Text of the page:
Limb Salvage: What's Needed to Get It Right?

Frank J. Veith, MD


November 02, 2015

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Editor's Note:
Revascularization of threatened ischemic limbs is an area of interest for many specialties, but the skill set and specialist teams required for these procedures can be daunting. Revascularization will be a featured topic at the upcoming VEITHsymposium, which will be held November 17-21 in New York City. As a preview, Dr Frank Veith provides his views on the various skills needed to achieve excellent outcomes for salvaged limbs.

Hi. I am Frank Veith, professor of surgery at New York University and the Cleveland Clinic.

Today, I am going to talk about saving lower limbs threatened by ischemic gangrene, ulceration, or severe ischemic rest pain. This is a subject that has recently gained increasing attention as an area of opportunity for many specialties. I will give a little history on the subject and make the point that these procedures may not be so easy.

In the late 1970s, amputation for such patients was the standard of care. My colleagues and I pioneered an aggressive approach[1,2] to saving such threatened limbs by introducing better angiography and a variety of very distal bypasses to leg, ankle, and foot arteries. We also introduced adjunctive or stand-alone balloon angioplasty or stenting to save limbs as these methods became available,[2] and we showed the value of redo or repeat interventions when a primary procedure failed—which they often did over time.[2,3,4] Finally, we showed that most threatened ischemic limbs could be saved by this aggressive approach.[2,4,5]

Our first presentations and articles on such aggressive limb salvage were greeted with skepticism, disbelief, and often disdain. Some said these aggressive approaches were too expensive – until we showed that a major amputation was even more expensive, and resulted in greater disability.[6]

Despite this early skepticism, our methods for saving limbs became widely adopted at many vascular centers throughout the world. Still, many patients—even in the United States—were subjected to unnecessary amputations because the limb-saving procedures were difficult, time-consuming, and required specialized expertise and commitment.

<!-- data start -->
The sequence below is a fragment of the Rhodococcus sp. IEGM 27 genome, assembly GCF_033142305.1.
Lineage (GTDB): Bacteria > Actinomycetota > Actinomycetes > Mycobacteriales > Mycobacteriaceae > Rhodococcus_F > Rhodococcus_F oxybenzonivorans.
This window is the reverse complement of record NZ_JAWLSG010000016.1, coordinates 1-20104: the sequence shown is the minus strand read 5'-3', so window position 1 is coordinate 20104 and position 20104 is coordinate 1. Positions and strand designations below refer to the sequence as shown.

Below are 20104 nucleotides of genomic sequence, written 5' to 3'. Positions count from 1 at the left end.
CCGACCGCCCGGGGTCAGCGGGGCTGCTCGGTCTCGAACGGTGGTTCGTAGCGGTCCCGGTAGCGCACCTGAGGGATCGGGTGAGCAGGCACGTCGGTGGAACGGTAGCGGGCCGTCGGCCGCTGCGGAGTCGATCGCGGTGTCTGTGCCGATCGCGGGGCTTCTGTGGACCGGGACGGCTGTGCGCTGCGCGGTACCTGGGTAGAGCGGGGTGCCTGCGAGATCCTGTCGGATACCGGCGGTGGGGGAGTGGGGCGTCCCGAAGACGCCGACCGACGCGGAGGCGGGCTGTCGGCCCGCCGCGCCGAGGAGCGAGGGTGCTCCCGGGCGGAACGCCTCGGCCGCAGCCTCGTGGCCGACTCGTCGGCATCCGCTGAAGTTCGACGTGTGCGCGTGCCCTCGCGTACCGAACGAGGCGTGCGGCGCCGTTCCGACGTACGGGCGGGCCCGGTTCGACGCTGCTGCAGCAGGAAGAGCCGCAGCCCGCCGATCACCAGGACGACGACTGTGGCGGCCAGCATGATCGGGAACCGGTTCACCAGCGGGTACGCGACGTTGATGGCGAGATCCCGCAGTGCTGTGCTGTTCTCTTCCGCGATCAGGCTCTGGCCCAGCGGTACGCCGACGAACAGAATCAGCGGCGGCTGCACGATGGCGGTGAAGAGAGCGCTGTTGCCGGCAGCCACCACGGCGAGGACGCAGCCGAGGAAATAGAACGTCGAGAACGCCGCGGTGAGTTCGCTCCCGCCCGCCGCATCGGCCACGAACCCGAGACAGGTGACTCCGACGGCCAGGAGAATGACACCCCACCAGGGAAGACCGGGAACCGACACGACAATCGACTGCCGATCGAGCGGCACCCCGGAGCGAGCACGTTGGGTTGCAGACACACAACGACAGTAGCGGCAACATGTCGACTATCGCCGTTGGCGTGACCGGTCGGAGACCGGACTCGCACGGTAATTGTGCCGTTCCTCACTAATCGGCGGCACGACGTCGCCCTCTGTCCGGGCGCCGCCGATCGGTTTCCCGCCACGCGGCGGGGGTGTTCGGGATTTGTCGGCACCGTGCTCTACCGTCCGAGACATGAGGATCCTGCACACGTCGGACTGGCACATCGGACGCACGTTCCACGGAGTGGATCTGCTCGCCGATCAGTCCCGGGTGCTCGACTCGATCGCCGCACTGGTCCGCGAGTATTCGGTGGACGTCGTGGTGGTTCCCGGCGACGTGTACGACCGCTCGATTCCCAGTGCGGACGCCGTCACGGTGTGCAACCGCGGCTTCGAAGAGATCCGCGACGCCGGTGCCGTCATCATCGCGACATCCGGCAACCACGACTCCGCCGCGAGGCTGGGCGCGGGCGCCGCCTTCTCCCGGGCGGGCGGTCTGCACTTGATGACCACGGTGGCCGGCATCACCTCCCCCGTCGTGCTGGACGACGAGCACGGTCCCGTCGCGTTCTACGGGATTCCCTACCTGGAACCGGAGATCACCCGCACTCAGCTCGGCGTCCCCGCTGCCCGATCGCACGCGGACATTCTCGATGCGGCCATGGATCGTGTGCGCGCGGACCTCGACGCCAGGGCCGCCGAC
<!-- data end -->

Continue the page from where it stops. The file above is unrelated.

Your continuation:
More recently, other specialties, such as interventional cardiology and interventional radiology, as well as vascular surgeons, have developed remarkably better endovascular technologies and skill in dealing with occlusive disease of the smaller arteries in the leg. These specialists have used these techniques to treat threatened limbs and salvage them. It is one of the hot new areas in vascular treatment, and there are abundant numbers of patients, many of them diabetic. These patients have limbs threatened because of arterial occlusive disease. Mostly, these patients have multisegmental disease that involves distal arteries in the leg and foot.[2,4]

Because of this very distal artery involvement and because of the extent of the gangrene or necrosis in their feet, these patients are difficult to treat. These procedures are also complicated by the comorbidities that many of these patients often have. Special skills and commitment, often from many specialties, are required to get optimal results in patients with threatened limbs.

Special skills and commitment, often from many specialties, are required to get optimal results.

Expertise in endovascular techniques, open vascular operations, excisional therapy of gangrenous foot or heel lesions, skin grafting, medical and intensive care unit (ICU) management, specialized anesthesia, and rehabilitation are often needed.[5]

Just because vascular specialists can place a stent in larger arteries or treat the aorta or coronary arteries does not qualify them as expert in all the techniques needed to save threatened lower limbs. Patients and referring physicians should realize that specialized skills and commitment are required to achieve optimal outcomes in patients with ischemic gangrene or necrosis.

Moreover, the individual or center that takes on the care of such patients must be prepared to follow the patients closely and to deal with the recurrent problems that will frequently develop.

Although the first operations will usually be successful, many will fail or develop threatening lesions that require treatment.[4,5] Often, the redo treatment will be more difficult than the original procedure. Some failed endovascular treatments can be salvaged by an open procedure and vice versa—reemphasizing the need for open and endovascular specialized expertise.

The recent renewed interest in saving critically ischemic lower extremities is justified by the excellent outcomes that can be achieved.[7] However, such outcomes cannot be achieved by every vascular surgeon or vascular specialist. Therefore, the enthusiasm for limb-saving procedures must be tempered by certain realizations.

First, such procedures can be difficult and require special expertise in their performance. Second, after a limb salvage procedure, careful follow-up is obligatory, and the treating doctor must have a willingness to perform even more difficult secondary procedures when the initial procedure is threatened or fails.

I am Frank Veith. Thanks for watching.


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